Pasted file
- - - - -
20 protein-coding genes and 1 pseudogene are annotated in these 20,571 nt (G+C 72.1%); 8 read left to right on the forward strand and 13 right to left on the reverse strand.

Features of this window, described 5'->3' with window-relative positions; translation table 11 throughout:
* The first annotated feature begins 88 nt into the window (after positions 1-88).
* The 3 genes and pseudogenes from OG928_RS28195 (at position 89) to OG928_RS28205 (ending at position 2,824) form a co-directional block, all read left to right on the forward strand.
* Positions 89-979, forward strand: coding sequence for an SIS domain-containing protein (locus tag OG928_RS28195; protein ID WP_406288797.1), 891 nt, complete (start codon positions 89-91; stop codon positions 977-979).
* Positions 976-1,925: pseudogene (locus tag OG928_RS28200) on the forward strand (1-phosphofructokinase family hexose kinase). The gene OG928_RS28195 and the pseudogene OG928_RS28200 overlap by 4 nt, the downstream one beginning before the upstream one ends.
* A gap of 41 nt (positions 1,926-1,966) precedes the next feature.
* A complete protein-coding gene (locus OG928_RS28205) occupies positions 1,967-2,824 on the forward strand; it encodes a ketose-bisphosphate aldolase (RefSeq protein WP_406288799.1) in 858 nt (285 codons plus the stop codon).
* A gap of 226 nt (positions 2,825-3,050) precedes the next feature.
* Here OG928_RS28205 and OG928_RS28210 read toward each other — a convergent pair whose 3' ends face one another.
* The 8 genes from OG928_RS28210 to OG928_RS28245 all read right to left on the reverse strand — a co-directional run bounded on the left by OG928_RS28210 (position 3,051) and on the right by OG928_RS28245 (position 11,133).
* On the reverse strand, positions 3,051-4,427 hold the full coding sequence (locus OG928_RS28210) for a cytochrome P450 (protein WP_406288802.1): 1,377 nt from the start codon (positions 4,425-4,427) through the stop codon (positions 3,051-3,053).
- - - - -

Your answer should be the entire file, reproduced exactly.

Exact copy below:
20 protein-coding genes and 1 pseudogene are annotated in these 20,571 nt (G+C 72.1%); 8 read left to right on the forward strand and 13 right to left on the reverse strand.

Features of this window, described 5'->3' with window-relative positions; translation table 11 throughout:
* The first annotated feature begins 88 nt into the window (after positions 1-88).
* The 3 genes and pseudogenes from OG928_RS28195 (at position 89) to OG928_RS28205 (ending at position 2,824) form a co-directional block, all read left to right on the forward strand.
* Positions 89-979, forward strand: coding sequence for an SIS domain-containing protein (locus tag OG928_RS28195; protein ID WP_406288797.1), 891 nt, complete (start codon positions 89-91; stop codon positions 977-979).
* Positions 976-1,925: pseudogene (locus tag OG928_RS28200) on the forward strand (1-phosphofructokinase family hexose kinase). The gene OG928_RS28195 and the pseudogene OG928_RS28200 overlap by 4 nt, the downstream one beginning before the upstream one ends.
* A gap of 41 nt (positions 1,926-1,966) precedes the next feature.
* A complete protein-coding gene (locus OG928_RS28205) occupies positions 1,967-2,824 on the forward strand; it encodes a ketose-bisphosphate aldolase (RefSeq protein WP_406288799.1) in 858 nt (285 codons plus the stop codon).
* A gap of 226 nt (positions 2,825-3,050) precedes the next feature.
* Here OG928_RS28205 and OG928_RS28210 read toward each other — a convergent pair whose 3' ends face one another.
* The 8 genes from OG928_RS28210 to OG928_RS28245 all read right to left on the reverse strand — a co-directional run bounded on the left by OG928_RS28210 (position 3,051) and on the right by OG928_RS28245 (position 11,133).
* On the reverse strand, positions 3,051-4,427 hold the full coding sequence (locus OG928_RS28210) for a cytochrome P450 (protein WP_406288802.1): 1,377 nt from the start codon (positions 4,425-4,427) through the stop codon (positions 3,051-3,053).